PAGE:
Domain: Programmes

Themes: Assistive & Accessible Technology

Innovation to Inclusion: i2i

Location: Kenya and Bangladesh

Group of wheelchair users and I2I project staff

Innovation to Inclusion (i2i) is a three-year programme focused on technological initiatives that directly improve access to paid private sector work for people with disabilities in Kenya and Bangladesh. Funded by UK aid and managed by a consortium led by pan-disability charity Leonard Cheshire, i2i will improve access to waged employment for 10,000 women and men and benefit up to 50,000 family and community members.


i2i has been designed to show the impact that digital and tech-based solutions can have in strengthening disability inclusion.
The programme will reach 120 government personnel; 100 DPO representatives; 100 employer representatives; and 12,000 family and community members of people with disabilities, as well as directly benefit 10,000 people with disabilities of working age.

The i2i programme specifically emphasises digital and technological innovations along the DEP [Disability Employment Pathway] to increase persons with disabilities’ confidence, soft skills and digital literacy while finding solutions to address barriers in employment and retention such as additional cost of transportation, accommodation and lack of assistive technologies.

i2i will also work with DPOs to strengthen community support for women and men with disabilities seeking employment by addressing social and gender norms. Skilled women and men with disabilities will be supported to find waged employment through an inclusive employer hub which includes accessible online job matching platforms, job fairs and recruitment agencies.

Consortium partners

The i2i programme will bring together a diverse and complementary group of expert partners, led by Leonard Cheshire. Each organisation brings specific expertise towards the goal of creating inclusive employment opportunities for persons with disabilities in the formal sector in Kenya and Bangladesh.

  • Action Network for the Disabled Kenya (ANDY)
  • Bangladesh Business and Disability Network (BBDN)
  • CBM
  • European Disability Forum (EDF)
  • Global Disability Innovation Hub (GDIH)
  • International Labour Organisation (ILO)
  • London School of Tropical Health and Medicine (LSTHM)
  • Plan International UK (Plan)
  • World Bank (WB)

Included in the project delivery are at least 20 Disabled People’s Organisations (DPOs), 80 private companies, government agencies and government staff in the implementing countries, technology-based recruitment companies and key academic institutions.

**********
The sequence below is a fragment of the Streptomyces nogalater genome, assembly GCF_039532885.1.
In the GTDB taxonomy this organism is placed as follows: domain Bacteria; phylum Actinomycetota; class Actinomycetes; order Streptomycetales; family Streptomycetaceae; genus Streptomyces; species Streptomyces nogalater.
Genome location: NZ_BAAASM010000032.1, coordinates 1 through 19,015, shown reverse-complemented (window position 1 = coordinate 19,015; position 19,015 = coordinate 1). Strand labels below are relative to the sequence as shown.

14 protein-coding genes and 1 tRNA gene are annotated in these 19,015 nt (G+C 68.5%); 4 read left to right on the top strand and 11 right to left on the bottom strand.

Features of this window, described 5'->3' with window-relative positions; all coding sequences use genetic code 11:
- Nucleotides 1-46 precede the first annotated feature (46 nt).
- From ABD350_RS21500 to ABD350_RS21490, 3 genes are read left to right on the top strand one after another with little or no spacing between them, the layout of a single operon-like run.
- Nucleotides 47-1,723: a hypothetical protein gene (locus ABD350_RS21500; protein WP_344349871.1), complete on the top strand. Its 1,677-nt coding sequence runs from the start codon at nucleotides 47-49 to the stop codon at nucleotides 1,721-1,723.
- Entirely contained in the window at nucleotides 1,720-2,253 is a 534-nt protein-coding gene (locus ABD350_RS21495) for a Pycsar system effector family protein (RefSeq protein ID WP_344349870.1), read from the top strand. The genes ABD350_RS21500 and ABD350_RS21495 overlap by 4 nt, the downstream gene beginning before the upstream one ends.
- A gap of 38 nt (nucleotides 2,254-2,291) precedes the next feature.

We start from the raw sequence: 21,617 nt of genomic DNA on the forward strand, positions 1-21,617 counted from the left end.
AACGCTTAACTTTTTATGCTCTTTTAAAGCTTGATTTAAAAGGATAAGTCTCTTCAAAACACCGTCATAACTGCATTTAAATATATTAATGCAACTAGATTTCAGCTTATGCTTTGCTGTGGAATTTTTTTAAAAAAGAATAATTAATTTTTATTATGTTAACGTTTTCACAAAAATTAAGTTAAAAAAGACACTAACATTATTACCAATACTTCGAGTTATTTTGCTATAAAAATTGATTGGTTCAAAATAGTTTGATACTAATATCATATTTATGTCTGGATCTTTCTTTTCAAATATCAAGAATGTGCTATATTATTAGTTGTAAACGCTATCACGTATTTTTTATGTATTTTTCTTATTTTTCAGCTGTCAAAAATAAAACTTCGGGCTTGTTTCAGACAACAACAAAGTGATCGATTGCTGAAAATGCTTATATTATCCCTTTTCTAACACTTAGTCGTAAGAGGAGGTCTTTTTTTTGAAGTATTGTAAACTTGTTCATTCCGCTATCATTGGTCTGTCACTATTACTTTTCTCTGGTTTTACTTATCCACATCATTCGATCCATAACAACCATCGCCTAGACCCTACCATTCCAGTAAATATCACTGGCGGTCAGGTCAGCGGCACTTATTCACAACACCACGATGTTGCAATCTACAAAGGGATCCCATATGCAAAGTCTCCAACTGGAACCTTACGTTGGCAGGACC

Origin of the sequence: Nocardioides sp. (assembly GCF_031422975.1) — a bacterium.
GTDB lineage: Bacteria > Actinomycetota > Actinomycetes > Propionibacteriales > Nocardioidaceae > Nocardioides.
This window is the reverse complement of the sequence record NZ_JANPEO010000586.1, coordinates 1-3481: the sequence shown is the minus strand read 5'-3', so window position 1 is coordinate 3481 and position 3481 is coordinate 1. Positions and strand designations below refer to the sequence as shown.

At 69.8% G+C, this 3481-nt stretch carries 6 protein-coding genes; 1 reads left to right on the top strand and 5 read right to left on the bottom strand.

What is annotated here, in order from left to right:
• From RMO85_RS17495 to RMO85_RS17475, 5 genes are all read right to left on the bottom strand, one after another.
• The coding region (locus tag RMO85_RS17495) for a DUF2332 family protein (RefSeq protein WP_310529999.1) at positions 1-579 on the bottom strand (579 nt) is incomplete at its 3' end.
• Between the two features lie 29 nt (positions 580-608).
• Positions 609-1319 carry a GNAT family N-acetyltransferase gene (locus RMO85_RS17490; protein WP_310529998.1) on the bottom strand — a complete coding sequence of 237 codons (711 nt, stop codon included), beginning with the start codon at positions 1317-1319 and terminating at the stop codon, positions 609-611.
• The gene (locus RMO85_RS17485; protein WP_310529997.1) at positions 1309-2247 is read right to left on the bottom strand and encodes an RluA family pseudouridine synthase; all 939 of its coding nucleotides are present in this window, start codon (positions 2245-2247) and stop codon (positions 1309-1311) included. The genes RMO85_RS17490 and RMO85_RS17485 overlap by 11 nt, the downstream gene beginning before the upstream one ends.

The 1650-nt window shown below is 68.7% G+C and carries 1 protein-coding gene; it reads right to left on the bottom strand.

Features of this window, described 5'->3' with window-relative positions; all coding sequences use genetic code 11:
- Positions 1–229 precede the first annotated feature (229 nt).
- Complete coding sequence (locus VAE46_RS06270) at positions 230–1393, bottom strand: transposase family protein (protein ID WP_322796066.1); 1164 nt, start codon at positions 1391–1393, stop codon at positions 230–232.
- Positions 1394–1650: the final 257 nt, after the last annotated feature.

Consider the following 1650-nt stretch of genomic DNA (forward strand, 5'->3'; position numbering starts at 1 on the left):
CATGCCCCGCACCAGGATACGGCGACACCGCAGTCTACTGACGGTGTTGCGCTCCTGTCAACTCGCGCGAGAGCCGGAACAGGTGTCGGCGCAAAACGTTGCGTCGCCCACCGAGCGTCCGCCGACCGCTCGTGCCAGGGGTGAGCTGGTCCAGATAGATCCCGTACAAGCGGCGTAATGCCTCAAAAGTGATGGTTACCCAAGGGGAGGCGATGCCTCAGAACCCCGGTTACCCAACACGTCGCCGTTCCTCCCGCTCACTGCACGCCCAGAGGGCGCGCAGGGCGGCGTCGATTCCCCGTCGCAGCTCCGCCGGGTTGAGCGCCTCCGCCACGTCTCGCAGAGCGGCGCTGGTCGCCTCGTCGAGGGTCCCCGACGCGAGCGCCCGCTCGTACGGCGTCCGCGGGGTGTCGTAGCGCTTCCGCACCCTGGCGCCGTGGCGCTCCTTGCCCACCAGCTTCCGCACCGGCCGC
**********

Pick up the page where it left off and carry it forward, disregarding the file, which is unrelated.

GDI Hub - innovation expertise

GDI Hub will identify and select innovative ideas through an innovation challenge call to support, develop and implement ideas that will address solutions to barriers for women and men with disabilities to access and retain waged employment in the private sector (specifically technology) in Kenya and Bangladesh.

Working papers

"Barriers to Access and Retain Formal Employment for Persons with Disabilities in Bangladesh and Kenya" - was written by GDI Hub's Nusrat Jahan and Professor Catherine Holloway to support the development of challenge statements for a GDI Hub innovation challenge fund call related to improving access to and retention of employment for persons with disabilities in Kenya and Bangladesh.

Scoping report

Conducted in late 2018 and published in January 2019 the scoping report formed part of a wider approach of the UK Government Aid Connect Scoping Programme to research and understand innovative approaches to the provision of Assistive Technology for disabled people seeking employment in Kenya and Bangladesh. As the global development community moves to reduce the price and increase access to AT through markets and governments, this scoping study seeks to understand a little more about what can be done to enable persons with disabilities in Kenya and Bangladesh to overcome barriers to formal sector employment through access to AT.

The report is a rapid assessment and was limited in scope to formal sector engagement. We note that for vast numbers of disabled people living in Bangladesh and Kenya, the informal sector is often where livelihoods are made; but that isn’t the focus of this work. The research has been prepared b GDI Hub to harness the synergies between Aid Connect and the AT2030 and ATscale global programmes and these opportunities drawn out throughout the report.